Planned Parenthood cleared of false charges

By ANN MONTAGUE

Jan. 22 marked the 43rd anniversary of the Supreme Court’s Roe v. Wade decision, which ruled that abortion is a fundamental right under the U.S. Constitution. Rallies in cities around the country reflected the fact that the right to abortion continues to be under attack through state restrictions, continual anti-abortion rhetoric, and specific attacks on Planned Parenthood.

This past year, those attacks included not only continual harassment of Planned Parenthood clinics but a gunman entering the clinic in Colorado Springs, Col., and killing three and wounding nine people. In addition, in July, an anti-abortion organization, Center for Medical Progress (CMP), made allegations that a Planned Parenthood clinic in Houston had attempted to illegally profit from selling fetal tissue. This resulted in cries from politicians to defund Planned Parenthood.

In a surprising turn of events, three days after the nationwide rallies to support Roe v. Wade, a grand jury in Harris County, Texas, cleared the Houston Planned Parenthood clinic of all the charges. Moreover, it indicted the top leaders of the CMP organization who had prompted the investigation in the first place.

CMP founder David Daleiden and Sandra Merritt were both charged with using fake driver’s licenses, and Daleiden was charged with violating the Texas law prohibiting the purchase and sale of human organs, the same law that he accused Planned Parenthood of breaking. He had sent an e-mail to Planned Parenthood seeking to buy fetal tissue.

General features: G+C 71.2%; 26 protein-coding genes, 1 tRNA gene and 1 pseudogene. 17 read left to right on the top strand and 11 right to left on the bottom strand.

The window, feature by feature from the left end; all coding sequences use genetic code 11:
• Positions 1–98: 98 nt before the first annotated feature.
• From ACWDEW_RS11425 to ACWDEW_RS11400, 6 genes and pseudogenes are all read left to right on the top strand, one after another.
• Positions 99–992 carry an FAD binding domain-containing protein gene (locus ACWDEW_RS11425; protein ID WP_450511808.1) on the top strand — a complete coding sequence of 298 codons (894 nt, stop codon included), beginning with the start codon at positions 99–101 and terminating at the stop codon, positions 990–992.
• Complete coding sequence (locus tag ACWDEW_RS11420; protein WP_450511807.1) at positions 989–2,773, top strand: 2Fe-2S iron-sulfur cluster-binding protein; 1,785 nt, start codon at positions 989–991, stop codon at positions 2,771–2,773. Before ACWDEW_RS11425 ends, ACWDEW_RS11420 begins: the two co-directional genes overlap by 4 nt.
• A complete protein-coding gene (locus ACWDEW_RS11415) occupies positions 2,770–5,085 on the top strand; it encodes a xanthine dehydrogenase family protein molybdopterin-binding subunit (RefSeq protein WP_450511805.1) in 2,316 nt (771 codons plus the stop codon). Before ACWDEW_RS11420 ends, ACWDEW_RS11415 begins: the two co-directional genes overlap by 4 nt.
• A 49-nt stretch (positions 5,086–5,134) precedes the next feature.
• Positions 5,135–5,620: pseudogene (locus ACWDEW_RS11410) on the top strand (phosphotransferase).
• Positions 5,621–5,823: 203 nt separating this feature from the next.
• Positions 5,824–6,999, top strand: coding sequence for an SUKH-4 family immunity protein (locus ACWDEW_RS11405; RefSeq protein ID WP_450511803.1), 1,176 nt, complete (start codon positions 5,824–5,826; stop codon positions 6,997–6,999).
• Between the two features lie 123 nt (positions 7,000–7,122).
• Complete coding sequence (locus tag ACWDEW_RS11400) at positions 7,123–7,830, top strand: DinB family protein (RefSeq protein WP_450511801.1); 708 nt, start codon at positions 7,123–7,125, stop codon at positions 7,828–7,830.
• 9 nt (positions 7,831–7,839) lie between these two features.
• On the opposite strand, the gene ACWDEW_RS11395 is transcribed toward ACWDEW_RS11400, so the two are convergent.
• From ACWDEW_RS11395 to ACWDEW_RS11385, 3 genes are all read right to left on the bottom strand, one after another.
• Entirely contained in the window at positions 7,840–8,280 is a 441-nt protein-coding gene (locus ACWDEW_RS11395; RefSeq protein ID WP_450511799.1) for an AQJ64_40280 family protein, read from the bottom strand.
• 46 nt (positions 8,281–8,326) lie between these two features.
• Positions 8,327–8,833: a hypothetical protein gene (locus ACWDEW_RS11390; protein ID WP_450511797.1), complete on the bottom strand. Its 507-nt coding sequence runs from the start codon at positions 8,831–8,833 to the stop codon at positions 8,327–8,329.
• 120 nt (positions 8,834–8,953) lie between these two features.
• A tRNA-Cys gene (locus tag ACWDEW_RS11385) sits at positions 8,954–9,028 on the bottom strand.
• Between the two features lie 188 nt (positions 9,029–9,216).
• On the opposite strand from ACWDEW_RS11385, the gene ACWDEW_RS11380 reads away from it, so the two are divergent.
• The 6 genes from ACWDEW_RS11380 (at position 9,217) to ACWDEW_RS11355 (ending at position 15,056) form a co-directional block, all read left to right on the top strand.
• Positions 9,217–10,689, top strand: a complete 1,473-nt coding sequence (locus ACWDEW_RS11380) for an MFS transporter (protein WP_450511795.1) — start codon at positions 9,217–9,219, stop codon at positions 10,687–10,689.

Planned Parenthood and their Houston lawyer Josh Schaffer used an unconventional strategy. Instead of taking on a defensive posture, they cooperated fully with the investigators. They volunteered documents, encouraged prosecutors to interview employees, and gave them free rein of their facility.

Texas officials had demanded a criminal investigation after the anti-abortion activists had posted videos on line that they claimed showed clinic employees discussing the sale of aborted fetal tissue. Planned Parenthood initiated an outside study, which resulted in discovering the videos were deceptively edited.

The Planned Parenthood statement about the indictments was clear: “These anti-abortion extremists spent three years creating a fake company, creating fake identities, lying, and breaking the law, and when they couldn’t find any improper or illegal activity, they made it up.”

This is an important victory on the long road to protecting a woman’s right to abortion. The next struggle involves the U.S. Supreme Court.

In June the U.S Supreme Court is scheduled to make a decision on Health v. Cole, which according to the Center For Reproductive Rights is designed to shut down more than 75% of all women’s health clinics that provide abortion services in the state of Texas. Roe v. Wade was won because feminists demanded an end to back-alley abortions and the right to safe and legal abortion. We will need a strong, visible movement to fight yet another attempt at chipping away at that right.